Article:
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97123 : Real Estate Advice

  • All14
  • Local Info1
  • Home Buying7
  • Home Selling4
  • Market Conditions0

Activity 14
Mon Mar 6, 2017
Gregg Pomeroy answered:
Hello, I'm a mortgage professional.

You would need to live in the home over 50% of the year and consider it your primary residence.

If you have any other questions or would like help with this you are welcome to get in touch with me. ... more
0 votes 1 answer Share Flag
Fri Jul 29, 2016
Erin Claypool asked:
well as the deposit for the home. Should this be a major red flag or possibly just a good deal?
0 votes 0 Answers Share Flag
Tue Mar 8, 2016
Me answered:
I live in Georgia in a home that I co-own. It has not mortgage. I have restored my VA eligibility and would like to buy a second home in Florida. I would split my time between the two. It would be in my name only. Would this be considered a vacation by VA or would I be eligible? ... more
0 votes 8 answers Share Flag
Fri Mar 27, 2015
JC Paz answered:
I would try Parkview Apartments. They have a great staff and units when vacant.
0 votes 1 answer Share Flag
Thu Oct 2, 2014
Alan Archer answered:
As long as you have not used your VA loan guaranty benefits, and you are going to occupy the house that you will be purchasing with them, they are available. Contact your nearest VARO for further details and to get your application going.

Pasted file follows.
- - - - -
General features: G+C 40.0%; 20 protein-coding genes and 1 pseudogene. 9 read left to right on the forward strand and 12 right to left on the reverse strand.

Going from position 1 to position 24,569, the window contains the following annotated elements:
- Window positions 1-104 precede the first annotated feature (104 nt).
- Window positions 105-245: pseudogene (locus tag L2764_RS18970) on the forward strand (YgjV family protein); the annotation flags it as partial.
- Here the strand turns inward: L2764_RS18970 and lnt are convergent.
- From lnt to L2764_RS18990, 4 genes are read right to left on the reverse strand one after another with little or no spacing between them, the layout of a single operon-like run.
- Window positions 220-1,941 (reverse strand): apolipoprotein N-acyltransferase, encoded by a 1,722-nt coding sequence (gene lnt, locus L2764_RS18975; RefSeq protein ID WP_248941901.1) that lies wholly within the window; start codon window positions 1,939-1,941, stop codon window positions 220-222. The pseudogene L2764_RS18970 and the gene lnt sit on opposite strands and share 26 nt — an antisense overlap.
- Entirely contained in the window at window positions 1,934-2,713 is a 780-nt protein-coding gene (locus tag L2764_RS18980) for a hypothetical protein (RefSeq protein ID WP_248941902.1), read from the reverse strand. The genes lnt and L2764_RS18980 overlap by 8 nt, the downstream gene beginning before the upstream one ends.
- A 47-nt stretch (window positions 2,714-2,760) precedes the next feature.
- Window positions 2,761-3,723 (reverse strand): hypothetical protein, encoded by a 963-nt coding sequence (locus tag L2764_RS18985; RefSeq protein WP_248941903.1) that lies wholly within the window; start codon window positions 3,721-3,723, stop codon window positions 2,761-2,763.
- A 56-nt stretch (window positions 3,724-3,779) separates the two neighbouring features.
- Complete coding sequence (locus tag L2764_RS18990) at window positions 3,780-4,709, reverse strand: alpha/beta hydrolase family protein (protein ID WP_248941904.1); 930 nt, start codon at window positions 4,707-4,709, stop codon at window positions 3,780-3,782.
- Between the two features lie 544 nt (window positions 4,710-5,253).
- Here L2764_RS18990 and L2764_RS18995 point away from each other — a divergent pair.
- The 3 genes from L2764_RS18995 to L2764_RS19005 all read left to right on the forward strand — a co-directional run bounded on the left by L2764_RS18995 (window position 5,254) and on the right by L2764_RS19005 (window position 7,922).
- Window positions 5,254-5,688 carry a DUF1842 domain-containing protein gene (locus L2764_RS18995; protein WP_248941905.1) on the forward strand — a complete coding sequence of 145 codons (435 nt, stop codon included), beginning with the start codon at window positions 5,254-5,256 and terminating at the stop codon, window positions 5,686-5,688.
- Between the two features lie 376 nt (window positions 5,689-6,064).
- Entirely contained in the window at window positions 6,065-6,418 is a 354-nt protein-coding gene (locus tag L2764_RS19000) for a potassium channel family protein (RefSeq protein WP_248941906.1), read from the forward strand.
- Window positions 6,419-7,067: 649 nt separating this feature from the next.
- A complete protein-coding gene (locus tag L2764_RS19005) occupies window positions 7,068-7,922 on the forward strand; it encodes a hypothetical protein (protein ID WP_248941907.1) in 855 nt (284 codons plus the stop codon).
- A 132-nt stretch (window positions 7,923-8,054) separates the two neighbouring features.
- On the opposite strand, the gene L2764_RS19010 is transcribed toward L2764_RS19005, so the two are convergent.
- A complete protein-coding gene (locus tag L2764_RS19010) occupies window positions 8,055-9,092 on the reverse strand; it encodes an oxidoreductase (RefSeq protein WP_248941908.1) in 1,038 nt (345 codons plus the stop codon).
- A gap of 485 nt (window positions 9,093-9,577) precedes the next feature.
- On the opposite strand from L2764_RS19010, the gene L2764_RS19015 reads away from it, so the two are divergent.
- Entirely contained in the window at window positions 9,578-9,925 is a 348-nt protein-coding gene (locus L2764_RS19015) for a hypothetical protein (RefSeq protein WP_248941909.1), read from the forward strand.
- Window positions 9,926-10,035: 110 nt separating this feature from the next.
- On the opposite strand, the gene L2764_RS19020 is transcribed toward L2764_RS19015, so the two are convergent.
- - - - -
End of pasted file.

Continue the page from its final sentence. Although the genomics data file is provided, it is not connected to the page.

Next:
On the question about the rules regarding FHA loans, I do not know if you may rent the home out. You may want to re-finance it with a conventional lender and save the FHA mortgage insurance payment every month if you have enough equity. Depending on your interest rate and what sort of a deal you get, may have smaller payments every month - and thus higher cash flow!
... more
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Fri May 2, 2014
Kevin Richey answered:
That could be a little tricky. You will want to speak with your attorney, to make sure that will work.
0 votes 7 answers Share Flag
Fri May 2, 2014
Jennifer Peterson answered:
It means only a cash buyer can buy the property, but sometimes private money loans will work as well. Ask your Realtor to check specifically about the properties you are interested in. Call/text us for more details.

Jennifer Peterson and Mandy Lewis
Keller Williams
... more
0 votes 10 answers Share Flag
Sat Mar 29, 2014
Dirk Knudsen answered:
This is a specific contractual question. You can write 10 contracts and never have the same answer to this. And to answer it you need to know why they backed out. They may well have had a contingency. Did you have an agent? We as brokers have a responsibility to answer these questions and more and we have E and O to protect you. Need a little more info and we can help!

Thanks Bennett!

... more
0 votes 7 answers Share Flag
Wed Aug 14, 2013
Simon Campbell answered:
In most buy/sell agreements, the contract is worded to protect the seller from the buyer backing out - i.e. keeping the earnest money deposit. The only legal ramification for backing out of your end of the agreement is that if the buyers are insisting on buying the home, they would have to take you to court. Rarely does that happen.